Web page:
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What You Should Know About Transferring an Investment Property to a Trust

Suppose you own real estate properties for investment purposes. Further assume that you would like to achieve the following:

1. You no longer want to manage the real estate properties.

2. You want your heirs to avoid probate after you die.

3. You want to save on taxes, if possible.

One option to consider is transferring the property to a trust — either revocable or irrevocable.

Achieving Your Goals

If you transfer the real estate to a revocable trust and list one of your children or a trusted adviser as the trustee, you achieve two of your goals — avoiding probate and having someone else manage the assets. Property in a revocable trust allows for the assets to transfer ownership without the need for probate.

However, the property will remain as part of your estate. If you are fortunate enough to have the amount of assets above the federal tax exemption amount (currently $11.18 million for an individual or $22.36 million for a married couple), you may still have to pay federal estate taxes (as well as any state estate taxes) because property in a revocable trust stays in your estate (in 2017 these figures were $5.49 million and $10.98 million respectively).

The third goal of potentially reducing taxes would be achieved by gifting the properties outright or to an irrevocable trust. There would be federal gift tax if the gift amount is above the exemption amount when the gift is made. So, if the transfer was above $11.18 million, there would be a gift tax above the federal exemption amount. The grantor would have to complete a gift tax return. The appraisal could be based on the fair market value at the time of the transfer. The IRS can always challenge the appraisal if it is deemed to be too low. The gift tax return is due on April 15th following the year in which the gift is made. A gift tax return should be prepared even if there are no gift taxes to pay.

There is an analysis that you would need to do to determine if you want to gift the assets with regard to tax savings. You would want to compare estate and gift tax liability with income or capital gains tax liability. (Your estate planning adviser can assist you with this.) Once you gift the assets, they would no longer be subject to estate taxes. Therefore, you would no longer have to pay an estate tax on the property but you would have to pay gift tax. The benefit, though, is that if they are revenue-producing assets, then they could appreciate outside your estate and without you paying estate taxes on the money.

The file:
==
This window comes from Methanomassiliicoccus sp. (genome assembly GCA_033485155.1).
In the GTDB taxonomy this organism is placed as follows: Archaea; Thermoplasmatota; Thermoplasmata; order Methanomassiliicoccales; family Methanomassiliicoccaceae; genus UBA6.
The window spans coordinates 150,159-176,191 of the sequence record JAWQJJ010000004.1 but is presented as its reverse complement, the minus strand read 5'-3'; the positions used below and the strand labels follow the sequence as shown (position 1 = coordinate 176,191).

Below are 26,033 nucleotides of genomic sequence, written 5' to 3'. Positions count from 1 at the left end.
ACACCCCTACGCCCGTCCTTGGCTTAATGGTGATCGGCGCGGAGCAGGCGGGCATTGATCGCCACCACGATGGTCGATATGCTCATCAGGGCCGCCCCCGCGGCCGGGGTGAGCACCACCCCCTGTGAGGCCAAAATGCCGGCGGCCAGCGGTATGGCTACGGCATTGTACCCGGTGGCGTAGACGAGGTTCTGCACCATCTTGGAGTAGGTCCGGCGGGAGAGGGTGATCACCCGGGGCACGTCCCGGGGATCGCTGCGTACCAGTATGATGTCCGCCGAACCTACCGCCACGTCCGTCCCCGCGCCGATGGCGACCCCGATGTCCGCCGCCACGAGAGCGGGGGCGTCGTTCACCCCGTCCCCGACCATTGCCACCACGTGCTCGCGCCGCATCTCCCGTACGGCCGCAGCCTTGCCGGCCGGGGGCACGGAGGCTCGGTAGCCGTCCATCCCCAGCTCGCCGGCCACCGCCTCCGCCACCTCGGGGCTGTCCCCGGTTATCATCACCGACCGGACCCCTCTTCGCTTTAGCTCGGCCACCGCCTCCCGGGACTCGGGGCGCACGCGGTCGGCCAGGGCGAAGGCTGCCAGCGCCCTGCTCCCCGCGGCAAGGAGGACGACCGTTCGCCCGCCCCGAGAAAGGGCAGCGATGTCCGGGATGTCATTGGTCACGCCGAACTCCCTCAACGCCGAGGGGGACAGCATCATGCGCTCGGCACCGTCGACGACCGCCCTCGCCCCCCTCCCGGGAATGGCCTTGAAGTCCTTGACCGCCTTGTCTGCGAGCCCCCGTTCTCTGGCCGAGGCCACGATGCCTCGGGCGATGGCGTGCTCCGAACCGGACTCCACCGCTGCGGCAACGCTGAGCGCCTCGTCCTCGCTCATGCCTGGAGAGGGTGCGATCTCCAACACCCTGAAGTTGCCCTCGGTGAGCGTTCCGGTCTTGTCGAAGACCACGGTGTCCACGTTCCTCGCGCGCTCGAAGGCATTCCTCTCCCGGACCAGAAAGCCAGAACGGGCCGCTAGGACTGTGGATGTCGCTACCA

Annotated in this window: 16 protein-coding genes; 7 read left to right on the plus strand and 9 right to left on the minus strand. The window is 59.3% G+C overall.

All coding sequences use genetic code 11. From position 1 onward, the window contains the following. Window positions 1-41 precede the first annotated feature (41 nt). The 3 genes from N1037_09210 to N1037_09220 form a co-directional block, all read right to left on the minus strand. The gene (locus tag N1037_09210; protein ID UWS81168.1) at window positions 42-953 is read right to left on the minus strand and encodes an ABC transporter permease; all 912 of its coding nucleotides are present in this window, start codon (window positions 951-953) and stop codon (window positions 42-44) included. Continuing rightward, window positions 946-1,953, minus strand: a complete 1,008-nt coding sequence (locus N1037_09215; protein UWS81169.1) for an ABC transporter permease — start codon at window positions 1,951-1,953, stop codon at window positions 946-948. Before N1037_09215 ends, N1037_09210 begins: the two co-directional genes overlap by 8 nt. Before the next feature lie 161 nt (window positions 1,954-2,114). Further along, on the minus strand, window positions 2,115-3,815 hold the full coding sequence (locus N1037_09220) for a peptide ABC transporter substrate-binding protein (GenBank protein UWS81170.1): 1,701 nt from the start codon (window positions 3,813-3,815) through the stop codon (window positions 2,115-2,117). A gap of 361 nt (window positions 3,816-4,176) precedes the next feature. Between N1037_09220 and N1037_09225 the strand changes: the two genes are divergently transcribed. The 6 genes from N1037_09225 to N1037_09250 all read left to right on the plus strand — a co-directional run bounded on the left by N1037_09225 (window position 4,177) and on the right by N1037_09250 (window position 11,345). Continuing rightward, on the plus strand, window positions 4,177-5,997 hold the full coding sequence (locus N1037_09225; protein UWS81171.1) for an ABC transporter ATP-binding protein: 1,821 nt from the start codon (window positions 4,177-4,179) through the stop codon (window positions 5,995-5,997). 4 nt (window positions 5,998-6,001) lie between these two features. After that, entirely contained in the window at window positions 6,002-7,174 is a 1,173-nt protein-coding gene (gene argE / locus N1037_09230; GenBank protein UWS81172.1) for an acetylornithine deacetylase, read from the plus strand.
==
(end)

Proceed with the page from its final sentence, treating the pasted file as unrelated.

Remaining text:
There could be a cost to your heirs. So, an analysis could be helpful. The cost could be in the federal capital gains tax your heirs may have to pay. If you hold on to the real estate, when you die, there would be a stepped-up basis in the property. So, if you bought the property at $200,000 twenty years ago and now the property is worth $1 million, the basis for federal capital gains tax purposes would be $1 million, not $200,000. This would be good news for the heirs since if they sell, the basis would be $1 million. However, this would not be true if you gift the property because there would not be a stepped up basis.

Yet some see the benefit of gifting property because the accumulated amount of income would be excluded for estate tax purposes. The estate tax rate would most likely be higher than the capital gain tax rate, resulting in an overall tax savings.

It could be possible to get the best of both worlds when the property is transferred to what is known as an intentionally defective irrevocable trust (IDIT). This way, you may be able to limit estate taxes and also limit capital gain taxes.

With an IDIT, the grantor sells the assets to the trust in exchange for a promissory note or installment note, as opposed to gifting the property into the trust. So, the beneficiaries of the trust could obtain the stepped up basis since the value of the assets freeze when sold to the trust, allowing for the avoidance of a capital gains tax. Also, the grantor pays the income taxes on the income earned in the trust.

Speak with your attorney about these complicated issues if you own investment property and you would like to achieve the goals described above.

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Wheaton, IL 60189
Phone: 630-665-2300 | Toll Free: 877-TRUST-50
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